As gas prices hit an average $3.51 a gallon nationwide on Monday, automakers and dealers are starting to see an uptick in sales of their most-fuel-efficient vehicles, including hybrids and electrics.
Toyota's Prius, which has a commanding lead in market share among hybrids, saw a 69.9% sales increase in February compared with February last year, Autodata reported.
Dealers say they believe customers are starting to take notice of gas prices in making their buying decisions, though numbers still are small.
"It's just starting," says Adam Lee, chairman of 20-dealership Lee Auto Malls in Maine. "We are not seeing a dramatic increase in sales (of hybrids and small cars), but we will."
The number of potential car buyers researching hybrids at the Edmunds.com information site nearly doubled to 400,000 from November to the end of January, in tandem with the gas price run-up.
"We've had kind of a slow, steady increase in prices" that has helped automakers prepare, says Jessica Caldwell, Edmunds.com senior analyst.
Four out of five consumers in a Kelley Blue Book survey say that gas prices are influencing vehicle choices, up 11 percentage points from January.
Automakers say they are far more ready with fuel-efficient traditional cars, in addition to alternative-power vehicles, to handle soaring gas prices than they were in 2008, when average prices peaked at $4.11 a gallon.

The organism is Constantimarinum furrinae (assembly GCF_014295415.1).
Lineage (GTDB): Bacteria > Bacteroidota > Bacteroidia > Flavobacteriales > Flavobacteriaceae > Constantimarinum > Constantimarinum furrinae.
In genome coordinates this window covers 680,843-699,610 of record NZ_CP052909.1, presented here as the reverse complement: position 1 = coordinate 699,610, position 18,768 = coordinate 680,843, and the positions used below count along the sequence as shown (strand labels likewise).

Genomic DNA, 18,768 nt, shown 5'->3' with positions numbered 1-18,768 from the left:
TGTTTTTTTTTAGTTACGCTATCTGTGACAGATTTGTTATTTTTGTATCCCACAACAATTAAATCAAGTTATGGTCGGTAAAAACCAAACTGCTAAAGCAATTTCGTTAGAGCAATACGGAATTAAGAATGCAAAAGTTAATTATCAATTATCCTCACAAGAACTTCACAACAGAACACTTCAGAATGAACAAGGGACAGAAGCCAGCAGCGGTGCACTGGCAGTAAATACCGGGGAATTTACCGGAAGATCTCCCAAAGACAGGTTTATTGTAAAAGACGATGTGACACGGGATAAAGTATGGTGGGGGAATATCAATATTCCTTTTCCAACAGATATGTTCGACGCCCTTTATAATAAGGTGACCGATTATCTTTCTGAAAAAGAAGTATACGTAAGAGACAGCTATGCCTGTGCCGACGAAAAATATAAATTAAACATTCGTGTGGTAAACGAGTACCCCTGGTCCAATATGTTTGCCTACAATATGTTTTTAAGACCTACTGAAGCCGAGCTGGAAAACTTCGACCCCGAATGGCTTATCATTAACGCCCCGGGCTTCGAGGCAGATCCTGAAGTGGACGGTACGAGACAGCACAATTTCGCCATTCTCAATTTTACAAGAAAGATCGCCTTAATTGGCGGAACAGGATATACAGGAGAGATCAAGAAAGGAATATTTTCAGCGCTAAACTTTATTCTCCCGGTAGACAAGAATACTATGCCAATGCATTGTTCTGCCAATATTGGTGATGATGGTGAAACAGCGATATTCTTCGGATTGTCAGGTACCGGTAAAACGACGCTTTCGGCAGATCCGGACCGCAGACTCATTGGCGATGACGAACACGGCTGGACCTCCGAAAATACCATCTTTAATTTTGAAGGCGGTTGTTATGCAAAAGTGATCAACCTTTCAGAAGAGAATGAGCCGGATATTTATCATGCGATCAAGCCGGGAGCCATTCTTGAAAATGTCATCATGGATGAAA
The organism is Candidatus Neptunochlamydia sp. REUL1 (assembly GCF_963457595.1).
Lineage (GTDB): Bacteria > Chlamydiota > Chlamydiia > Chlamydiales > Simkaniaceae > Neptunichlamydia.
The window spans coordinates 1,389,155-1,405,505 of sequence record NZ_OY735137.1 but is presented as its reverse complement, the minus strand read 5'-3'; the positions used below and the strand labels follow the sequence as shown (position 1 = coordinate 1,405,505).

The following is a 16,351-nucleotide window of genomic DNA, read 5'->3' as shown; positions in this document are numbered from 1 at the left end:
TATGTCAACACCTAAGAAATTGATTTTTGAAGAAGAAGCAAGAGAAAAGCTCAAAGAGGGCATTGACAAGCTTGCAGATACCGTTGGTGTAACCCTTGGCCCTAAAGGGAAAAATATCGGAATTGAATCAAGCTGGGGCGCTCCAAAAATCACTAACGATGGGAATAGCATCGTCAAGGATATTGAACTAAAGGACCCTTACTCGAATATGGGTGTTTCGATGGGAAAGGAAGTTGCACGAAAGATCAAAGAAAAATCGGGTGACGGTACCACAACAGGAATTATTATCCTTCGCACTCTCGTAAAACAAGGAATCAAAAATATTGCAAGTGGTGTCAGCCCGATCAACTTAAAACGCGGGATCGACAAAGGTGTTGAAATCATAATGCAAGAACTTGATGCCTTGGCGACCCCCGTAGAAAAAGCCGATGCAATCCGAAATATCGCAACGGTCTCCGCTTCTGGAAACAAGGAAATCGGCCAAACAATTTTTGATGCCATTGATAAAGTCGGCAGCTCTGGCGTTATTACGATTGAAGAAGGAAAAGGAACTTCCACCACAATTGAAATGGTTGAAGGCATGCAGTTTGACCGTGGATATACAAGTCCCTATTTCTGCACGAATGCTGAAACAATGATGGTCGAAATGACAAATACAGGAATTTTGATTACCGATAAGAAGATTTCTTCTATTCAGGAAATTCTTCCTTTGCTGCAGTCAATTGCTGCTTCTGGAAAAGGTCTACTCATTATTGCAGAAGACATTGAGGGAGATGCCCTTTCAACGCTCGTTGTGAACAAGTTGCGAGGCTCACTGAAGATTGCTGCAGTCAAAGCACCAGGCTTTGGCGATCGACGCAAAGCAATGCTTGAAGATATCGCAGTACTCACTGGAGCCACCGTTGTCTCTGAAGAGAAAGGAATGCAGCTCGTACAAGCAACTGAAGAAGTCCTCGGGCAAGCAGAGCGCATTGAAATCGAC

"We are fairly well positioned for it," says Al Castignetti, vice president for Nissan in the U.S. With small cars, plus a bevy of new, smaller crossovers, "I have such a broad array of product offerings."
Ford Motor points to now having four models that get more than 40 miles per gallon.
Demand for four-cylinder engines has risen dramatically, says General Motors spokesman Tom Henderson, and GM is selling every one of the Volt extended-range electric cars that it can produce.
For now, most automakers aren't making big changes at factories to shift to more small or hybrid cars or making big ad buys to tout them. Says Honda spokesman Kurt Antonius, "People already perceive Honda's cars and trucks as fuel efficient, so we don't need to develop a special ad campaign during these challenging times at the pump."
Most car buyers won't make dramatic changes until gas prices pass $4 a gallon nationally, predicts Mike Jackson, CEO of AutoNation, the country's largest new car dealership chain.
Via: USA Today
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